Habitat for Humanity New York City and Westchester County Breaks Ground

Habitat for Humanity New York City and Westchester County Breaks Ground

Photos courtesy: Habitat for Humanity New York City and Westchester County

$33M affordable homeownership development to transform 13 vacant lots into permanently affordable, equity-building opportunities for 42 first-time homebuyers

NEW YORK (May 31, 2024) – Habitat for Humanity New York City and Westchester County joined with elected officials, community leaders, and financial supporters to celebrate and break ground on the $33 million Mosaic development in central Brooklyn. Mosaic is a scattered site affordable homeownership development, consisting of 42 affordable housing cooperative units across 13 sites in Weeksville, Bedford Stuyvesant, and Brownsville. 

The Mosaic development—so-named after the art form of creating complete images with a collection of small pieces—represents Habitat NYC and Westchester’s belief that collectively, these individual buildings and homes create a beautiful whole. 

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Habitat NYC and Westchester was joined at the groundbreaking by representatives of NYC Housing Preservation and Development, the NYS Affordable Housing Corporation, local elected officials, and other partners and community leaders. 

“Building an equitable New York means creating opportunities for families to build equity and own a piece of their communities,” said Anthony Montalto, Board Chair of Habitat NYC and Westchester. “We are immensely grateful to our partners who helped bring Mosaic to fruition, laying the foundation for generations of New York families to build equity, community, and brighter futures.” 

“We’re building a future for families here in New York City to remain rooted in their neighborhoods and help to create access to generational wealth.” said Diana Reyna, Board Vice Chair of Habitat NYC and Westchester. “We thank our government and lending partners in supporting and committing to our blueprint for housing justice. Our vision and advocacy for affordable homeownership builds a stronger, more resilient city.”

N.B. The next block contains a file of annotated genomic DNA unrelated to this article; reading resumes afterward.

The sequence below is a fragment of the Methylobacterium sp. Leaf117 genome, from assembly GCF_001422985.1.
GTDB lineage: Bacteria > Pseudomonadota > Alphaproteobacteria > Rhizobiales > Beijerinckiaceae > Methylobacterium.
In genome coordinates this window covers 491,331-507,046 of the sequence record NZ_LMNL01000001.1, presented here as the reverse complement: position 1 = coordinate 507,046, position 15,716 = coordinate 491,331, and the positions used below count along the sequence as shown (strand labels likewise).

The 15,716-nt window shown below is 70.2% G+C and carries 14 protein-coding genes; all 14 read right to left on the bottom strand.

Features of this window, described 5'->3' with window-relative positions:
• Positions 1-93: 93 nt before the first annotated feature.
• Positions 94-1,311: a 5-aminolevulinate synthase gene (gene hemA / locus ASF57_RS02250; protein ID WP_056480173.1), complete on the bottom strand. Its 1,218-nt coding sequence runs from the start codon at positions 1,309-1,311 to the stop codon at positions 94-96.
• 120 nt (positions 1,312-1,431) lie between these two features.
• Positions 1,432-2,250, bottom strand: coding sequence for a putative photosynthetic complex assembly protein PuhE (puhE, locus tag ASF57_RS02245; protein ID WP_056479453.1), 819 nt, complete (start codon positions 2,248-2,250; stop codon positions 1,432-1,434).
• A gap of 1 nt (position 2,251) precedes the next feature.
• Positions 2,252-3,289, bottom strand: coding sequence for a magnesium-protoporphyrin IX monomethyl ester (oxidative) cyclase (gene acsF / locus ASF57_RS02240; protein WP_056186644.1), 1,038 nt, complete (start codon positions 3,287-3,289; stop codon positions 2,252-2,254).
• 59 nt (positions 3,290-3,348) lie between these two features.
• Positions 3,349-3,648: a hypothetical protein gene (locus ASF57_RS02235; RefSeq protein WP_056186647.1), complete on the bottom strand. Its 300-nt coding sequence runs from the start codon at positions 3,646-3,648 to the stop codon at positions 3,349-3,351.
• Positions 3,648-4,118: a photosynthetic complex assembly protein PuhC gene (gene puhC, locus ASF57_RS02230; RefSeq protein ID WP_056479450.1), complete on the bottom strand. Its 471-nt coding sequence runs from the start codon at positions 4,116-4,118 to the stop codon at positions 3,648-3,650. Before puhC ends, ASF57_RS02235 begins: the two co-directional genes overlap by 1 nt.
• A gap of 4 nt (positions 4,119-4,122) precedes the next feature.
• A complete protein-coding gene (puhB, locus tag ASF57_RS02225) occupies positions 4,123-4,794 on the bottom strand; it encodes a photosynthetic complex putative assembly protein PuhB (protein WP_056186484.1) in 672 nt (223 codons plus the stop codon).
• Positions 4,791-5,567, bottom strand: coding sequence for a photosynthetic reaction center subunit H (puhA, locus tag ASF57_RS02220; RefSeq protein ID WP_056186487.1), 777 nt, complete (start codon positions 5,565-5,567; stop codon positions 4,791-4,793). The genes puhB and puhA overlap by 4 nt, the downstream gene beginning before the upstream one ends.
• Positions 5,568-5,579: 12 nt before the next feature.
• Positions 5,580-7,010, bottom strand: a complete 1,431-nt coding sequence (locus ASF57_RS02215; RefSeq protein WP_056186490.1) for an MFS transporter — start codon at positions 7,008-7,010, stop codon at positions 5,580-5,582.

The New York City Department of Housing, Preservation, and Development (HPD) awarded the New Infill Housing Opportunity Program (NIHOP) RFQ to Habitat NYC and Westchester in August 2017. The Mosaic sites will be developed from the ground up, creating new homeownership opportunities for 42 New York City families. The buildings consist of two different types of homes ranging from three to four stories tall. The project will be made up of 20 one-bedroom apartments, 16 two-bedroom apartments and six three-bedroom apartments.

“Homeownership empowers New Yorkers with financial independence and a sense of community – a reality I intimately understand having watched my parents work tirelessly to achieve homeownership after living in a basement apartment and public housing,” said HPD Commissioner Adolfo Carrión Jr. “The home I live in today, and the family I raised, is a testament to the stability and potential fostered by homeownership. Soon, the Mosaic will extend this same invaluable opportunity to 42 other families, creating a strong foundation for Brooklyn families for generations to come.”